Dartboard

Dartboard: (n) the target used in the game of darts.

Ann Arbor, Michigan

After I shared at a coffeehouse and sang my songs, some of the nice folks who attended invited me out to a restaurant called “Lums.”

Now, if you don’t know anything about “Lums,” I’m not going to try to articulate a great deal. Just think about delicious sandwiches and soups, with the addition of local delicacies like bratwurst and a very tiny deep-fried fish called smelt. (That is the extent of my tour journey through the essence of “Lums.”)

But what I remember is that this particular gathering of souls loved to play darts. The restaurant had a small bar with a dart board hanging on the wall.

I had never played darts in my life.

I had never regretted not playing darts.

But I wanted to be hospitable—especially since they were treating me to a “Super Weiner Dog.”

So they handed me a dart and said, “Go ahead. Take a shot.”

I was so indifferent to the prospect and so certain I would fail horribly that I just took it in my hand and threw it quickly.

It stuck right in the center.

I was shocked.

The friends who brought me to the restaurant thought I was some sort of dartboard hustler—so they pushed, encouraged and dared me to finish the game—against their best dartboard champion.

It was horrible.

You see, the reason I did well with that first dart—why I was so lucky—is that I didn’t think about it at all.

I just tossed it off.

For you see, when you play darts, standing there with one in your hand, if you start aiming for the center, the shakiness caused by your nerves and the lack of knowing how hard or soft to throw it, makes the dart go nowhere you envisioned.

Honest to God—after that first throw that landed in the center, I not only didn’t score points, but I never hit the board again.

After about ten attempts, my friends realized that I was hanging in mid-air of humiliation, so they cut off the punishment and we went back to enjoy our dinner.

As we sat down, one of the young girls who was there for the feasting said, “Here’s the problem. Darts don’t involve your brain. If you think about it, you’ll screw up. You just have to toss it and hope for the best.”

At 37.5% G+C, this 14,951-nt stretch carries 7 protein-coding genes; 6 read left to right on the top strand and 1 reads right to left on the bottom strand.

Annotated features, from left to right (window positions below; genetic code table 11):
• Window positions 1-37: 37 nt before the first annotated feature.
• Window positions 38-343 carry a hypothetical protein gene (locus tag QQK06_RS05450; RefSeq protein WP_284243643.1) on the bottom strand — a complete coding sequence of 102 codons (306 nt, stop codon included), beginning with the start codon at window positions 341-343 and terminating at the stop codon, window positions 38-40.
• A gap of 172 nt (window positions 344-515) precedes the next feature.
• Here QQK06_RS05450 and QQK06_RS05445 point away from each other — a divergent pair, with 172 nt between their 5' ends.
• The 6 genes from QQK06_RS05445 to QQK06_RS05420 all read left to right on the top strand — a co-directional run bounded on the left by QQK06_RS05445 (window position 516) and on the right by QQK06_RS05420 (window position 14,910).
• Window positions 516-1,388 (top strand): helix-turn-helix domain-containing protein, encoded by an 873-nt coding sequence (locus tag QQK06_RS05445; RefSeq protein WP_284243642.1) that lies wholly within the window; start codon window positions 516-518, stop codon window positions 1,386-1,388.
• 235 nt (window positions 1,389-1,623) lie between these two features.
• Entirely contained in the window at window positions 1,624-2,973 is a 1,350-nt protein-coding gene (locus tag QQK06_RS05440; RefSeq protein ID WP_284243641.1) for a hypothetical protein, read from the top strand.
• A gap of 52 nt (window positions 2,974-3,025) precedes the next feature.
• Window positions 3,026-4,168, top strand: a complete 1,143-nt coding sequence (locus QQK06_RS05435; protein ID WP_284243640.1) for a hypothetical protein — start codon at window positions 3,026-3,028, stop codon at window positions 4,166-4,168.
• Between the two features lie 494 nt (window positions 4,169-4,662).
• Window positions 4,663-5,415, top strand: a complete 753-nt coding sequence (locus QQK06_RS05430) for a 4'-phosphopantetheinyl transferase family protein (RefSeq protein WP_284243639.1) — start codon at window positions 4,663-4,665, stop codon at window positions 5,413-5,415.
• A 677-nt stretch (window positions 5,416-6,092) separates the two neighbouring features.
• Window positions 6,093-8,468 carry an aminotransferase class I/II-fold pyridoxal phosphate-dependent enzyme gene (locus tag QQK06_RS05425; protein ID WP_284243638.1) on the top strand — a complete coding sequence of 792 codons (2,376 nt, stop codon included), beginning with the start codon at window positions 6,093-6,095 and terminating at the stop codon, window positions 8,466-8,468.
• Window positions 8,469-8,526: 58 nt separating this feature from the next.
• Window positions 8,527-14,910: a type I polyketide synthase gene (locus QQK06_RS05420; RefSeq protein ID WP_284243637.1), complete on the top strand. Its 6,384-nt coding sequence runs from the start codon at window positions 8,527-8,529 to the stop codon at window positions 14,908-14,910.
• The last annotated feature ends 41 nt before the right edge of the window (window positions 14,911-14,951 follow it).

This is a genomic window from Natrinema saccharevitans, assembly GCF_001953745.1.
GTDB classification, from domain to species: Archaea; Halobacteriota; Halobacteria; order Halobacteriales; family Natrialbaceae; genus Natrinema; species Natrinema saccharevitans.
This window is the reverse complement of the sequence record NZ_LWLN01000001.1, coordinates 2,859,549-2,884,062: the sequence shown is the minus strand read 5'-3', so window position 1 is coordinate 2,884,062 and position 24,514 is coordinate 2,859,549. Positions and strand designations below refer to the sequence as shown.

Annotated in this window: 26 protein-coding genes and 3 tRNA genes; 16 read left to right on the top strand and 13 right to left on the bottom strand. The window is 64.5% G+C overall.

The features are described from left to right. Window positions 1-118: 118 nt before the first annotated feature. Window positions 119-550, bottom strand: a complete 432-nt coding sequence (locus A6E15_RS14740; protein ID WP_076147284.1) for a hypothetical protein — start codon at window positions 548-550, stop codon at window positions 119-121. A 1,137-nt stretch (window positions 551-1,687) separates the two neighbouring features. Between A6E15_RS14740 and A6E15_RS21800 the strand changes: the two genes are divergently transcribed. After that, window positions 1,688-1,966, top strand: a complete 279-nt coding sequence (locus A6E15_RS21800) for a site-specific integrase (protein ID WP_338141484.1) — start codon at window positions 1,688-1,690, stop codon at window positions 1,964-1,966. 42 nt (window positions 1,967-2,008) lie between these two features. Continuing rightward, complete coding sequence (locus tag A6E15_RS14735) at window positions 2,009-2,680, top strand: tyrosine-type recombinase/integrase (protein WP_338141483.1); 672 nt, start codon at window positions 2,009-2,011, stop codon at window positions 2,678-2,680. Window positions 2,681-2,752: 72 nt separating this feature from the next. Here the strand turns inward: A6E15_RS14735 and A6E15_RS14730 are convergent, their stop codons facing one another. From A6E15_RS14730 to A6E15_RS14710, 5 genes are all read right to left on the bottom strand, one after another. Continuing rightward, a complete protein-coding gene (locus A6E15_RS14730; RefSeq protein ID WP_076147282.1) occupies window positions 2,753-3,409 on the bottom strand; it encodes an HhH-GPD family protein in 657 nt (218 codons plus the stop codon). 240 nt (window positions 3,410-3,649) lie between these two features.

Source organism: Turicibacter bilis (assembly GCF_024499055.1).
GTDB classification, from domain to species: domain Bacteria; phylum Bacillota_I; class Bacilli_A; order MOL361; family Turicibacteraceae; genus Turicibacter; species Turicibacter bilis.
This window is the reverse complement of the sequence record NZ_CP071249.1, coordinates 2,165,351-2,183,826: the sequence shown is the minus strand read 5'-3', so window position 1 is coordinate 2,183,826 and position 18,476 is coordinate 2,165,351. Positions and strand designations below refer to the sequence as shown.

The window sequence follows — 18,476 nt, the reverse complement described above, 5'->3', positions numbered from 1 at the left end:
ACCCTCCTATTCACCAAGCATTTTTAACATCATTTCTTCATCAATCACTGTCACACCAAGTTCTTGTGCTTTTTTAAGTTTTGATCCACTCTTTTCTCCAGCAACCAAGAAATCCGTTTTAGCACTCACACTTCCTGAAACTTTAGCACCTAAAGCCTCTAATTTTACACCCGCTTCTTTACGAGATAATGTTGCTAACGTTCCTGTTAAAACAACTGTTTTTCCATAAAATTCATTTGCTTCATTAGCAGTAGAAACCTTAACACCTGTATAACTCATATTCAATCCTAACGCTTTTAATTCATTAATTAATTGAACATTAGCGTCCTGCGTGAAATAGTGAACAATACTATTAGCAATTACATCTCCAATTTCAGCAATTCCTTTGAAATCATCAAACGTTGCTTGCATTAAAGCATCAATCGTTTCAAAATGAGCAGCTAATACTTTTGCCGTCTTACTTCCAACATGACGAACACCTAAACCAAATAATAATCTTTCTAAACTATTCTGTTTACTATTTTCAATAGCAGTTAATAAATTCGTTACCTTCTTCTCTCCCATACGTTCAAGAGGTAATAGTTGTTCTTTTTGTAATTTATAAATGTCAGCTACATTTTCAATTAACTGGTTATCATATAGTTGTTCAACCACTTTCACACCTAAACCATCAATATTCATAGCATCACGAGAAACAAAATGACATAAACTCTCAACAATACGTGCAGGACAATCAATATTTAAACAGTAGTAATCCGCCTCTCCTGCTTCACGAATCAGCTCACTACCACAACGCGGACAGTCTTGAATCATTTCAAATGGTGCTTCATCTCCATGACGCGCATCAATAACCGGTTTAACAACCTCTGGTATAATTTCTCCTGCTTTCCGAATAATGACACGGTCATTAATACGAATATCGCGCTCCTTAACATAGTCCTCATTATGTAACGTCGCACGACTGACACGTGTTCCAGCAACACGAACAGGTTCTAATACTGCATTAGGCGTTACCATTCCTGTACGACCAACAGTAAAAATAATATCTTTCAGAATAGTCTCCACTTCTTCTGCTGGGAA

I overthought her statement.

Maybe it was the remnant of the failure still taunting my soul, but I will tell you—she’s right.

After you’ve tried something, practiced it, studied it and learned it…

Just go ahead and toss the goddamn dart.

Anything

dictionary with letter A

Anything: (pron) used to refer to a thing, no matter what

If you’ve ever parented teenagers, this response is probably one of your pet peeves.

If you ask them a question of any sort, they will either ignore you or reply, “I guess anything’s OK.”

I grew weary of this.

So one night when I asked my teenage sons what they wanted to have for dinner, and they replied, “anything,” I complied.

I went out to a neighbor’s trash can and pulled out the cast-aside leftovers of their previous lunch–some half-eaten sandwiches already drawing the interest of a couple of ants, the skeleton of a fish, and believe it or not, some broken pieces of pumpkin shell.

I found two bottles of partially consumed Coca-Cola, put it all on a platter, set plates, silverware and called them to dinner.

At first they were in such a state of oblivion that they didn’t recognize the placement set before them as being basically inedible, but perched in their chairs and reached for their cell phones.

So adding to the comedy of the moment, I asked one of them to offer grace. It was at this point that the child felt the need to look at the food, in order to determine the length and intensity of the prayer. Amazingly, he did not gaze at me in horror, but rather, looked at the spread before him, perplexed, shook his heads, and began to pray:

“Thanks for the food and the hands that prepared it, and for this day. In Jesus name, amen.”

Finishing the prayer, they both stared at the food–or shall I say, the “remains of the day”–and then looked at me quizzically, asking, “What is it?”

I smiled, grabbed my fork and spoon and touted, “It’s anything. Dig in.”

 

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